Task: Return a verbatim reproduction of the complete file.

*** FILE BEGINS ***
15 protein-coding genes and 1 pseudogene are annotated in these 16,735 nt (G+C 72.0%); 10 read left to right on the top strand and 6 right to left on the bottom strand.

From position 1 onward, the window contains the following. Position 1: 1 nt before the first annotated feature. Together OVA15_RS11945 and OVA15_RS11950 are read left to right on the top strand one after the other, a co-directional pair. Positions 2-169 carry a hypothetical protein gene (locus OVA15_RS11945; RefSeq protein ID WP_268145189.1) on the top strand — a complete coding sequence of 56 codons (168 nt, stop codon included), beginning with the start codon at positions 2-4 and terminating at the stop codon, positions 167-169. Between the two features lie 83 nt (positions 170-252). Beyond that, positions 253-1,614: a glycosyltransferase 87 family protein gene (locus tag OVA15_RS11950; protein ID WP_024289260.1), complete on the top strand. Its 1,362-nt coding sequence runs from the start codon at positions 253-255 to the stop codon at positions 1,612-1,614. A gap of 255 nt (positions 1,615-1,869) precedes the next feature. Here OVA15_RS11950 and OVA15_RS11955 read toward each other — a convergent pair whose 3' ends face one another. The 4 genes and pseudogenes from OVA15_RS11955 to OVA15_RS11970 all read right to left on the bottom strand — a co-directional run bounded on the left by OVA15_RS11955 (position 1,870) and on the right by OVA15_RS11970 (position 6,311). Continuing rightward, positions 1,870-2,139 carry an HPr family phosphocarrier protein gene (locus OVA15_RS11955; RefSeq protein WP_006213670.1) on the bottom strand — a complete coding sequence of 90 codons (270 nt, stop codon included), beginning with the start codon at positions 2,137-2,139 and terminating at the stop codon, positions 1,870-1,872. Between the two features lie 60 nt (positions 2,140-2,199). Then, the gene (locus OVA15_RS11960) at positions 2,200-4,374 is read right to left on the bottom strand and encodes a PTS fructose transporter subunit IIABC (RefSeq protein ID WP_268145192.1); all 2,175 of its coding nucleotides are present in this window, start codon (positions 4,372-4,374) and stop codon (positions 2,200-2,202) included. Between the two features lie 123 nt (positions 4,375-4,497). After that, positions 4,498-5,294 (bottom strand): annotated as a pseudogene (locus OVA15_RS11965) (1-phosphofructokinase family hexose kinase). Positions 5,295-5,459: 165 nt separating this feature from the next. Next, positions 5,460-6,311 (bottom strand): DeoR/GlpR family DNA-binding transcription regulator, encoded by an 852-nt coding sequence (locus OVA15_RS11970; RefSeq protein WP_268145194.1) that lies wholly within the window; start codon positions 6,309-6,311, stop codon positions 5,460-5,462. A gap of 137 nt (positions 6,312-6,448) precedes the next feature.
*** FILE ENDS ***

15 protein-coding genes and 1 pseudogene are annotated in these 16,735 nt (G+C 72.0%); 10 read left to right on the top strand and 6 right to left on the bottom strand.

From position 1 onward, the window contains the following. Position 1: 1 nt before the first annotated feature. Together OVA15_RS11945 and OVA15_RS11950 are read left to right on the top strand one after the other, a co-directional pair. Positions 2-169 carry a hypothetical protein gene (locus OVA15_RS11945; RefSeq protein ID WP_268145189.1) on the top strand — a complete coding sequence of 56 codons (168 nt, stop codon included), beginning with the start codon at positions 2-4 and terminating at the stop codon, positions 167-169. Between the two features lie 83 nt (positions 170-252). Beyond that, positions 253-1,614: a glycosyltransferase 87 family protein gene (locus tag OVA15_RS11950; protein ID WP_024289260.1), complete on the top strand. Its 1,362-nt coding sequence runs from the start codon at positions 253-255 to the stop codon at positions 1,612-1,614. A gap of 255 nt (positions 1,615-1,869) precedes the next feature. Here OVA15_RS11950 and OVA15_RS11955 read toward each other — a convergent pair whose 3' ends face one another. The 4 genes and pseudogenes from OVA15_RS11955 to OVA15_RS11970 all read right to left on the bottom strand — a co-directional run bounded on the left by OVA15_RS11955 (position 1,870) and on the right by OVA15_RS11970 (position 6,311). Continuing rightward, positions 1,870-2,139 carry an HPr family phosphocarrier protein gene (locus OVA15_RS11955; RefSeq protein WP_006213670.1) on the bottom strand — a complete coding sequence of 90 codons (270 nt, stop codon included), beginning with the start codon at positions 2,137-2,139 and terminating at the stop codon, positions 1,870-1,872. Between the two features lie 60 nt (positions 2,140-2,199). Then, the gene (locus OVA15_RS11960) at positions 2,200-4,374 is read right to left on the bottom strand and encodes a PTS fructose transporter subunit IIABC (RefSeq protein ID WP_268145192.1); all 2,175 of its coding nucleotides are present in this window, start codon (positions 4,372-4,374) and stop codon (positions 2,200-2,202) included. Between the two features lie 123 nt (positions 4,375-4,497). After that, positions 4,498-5,294 (bottom strand): annotated as a pseudogene (locus OVA15_RS11965) (1-phosphofructokinase family hexose kinase). Positions 5,295-5,459: 165 nt separating this feature from the next. Next, positions 5,460-6,311 (bottom strand): DeoR/GlpR family DNA-binding transcription regulator, encoded by an 852-nt coding sequence (locus OVA15_RS11970; RefSeq protein WP_268145194.1) that lies wholly within the window; start codon positions 6,309-6,311, stop codon positions 5,460-5,462. A gap of 137 nt (positions 6,312-6,448) precedes the next feature.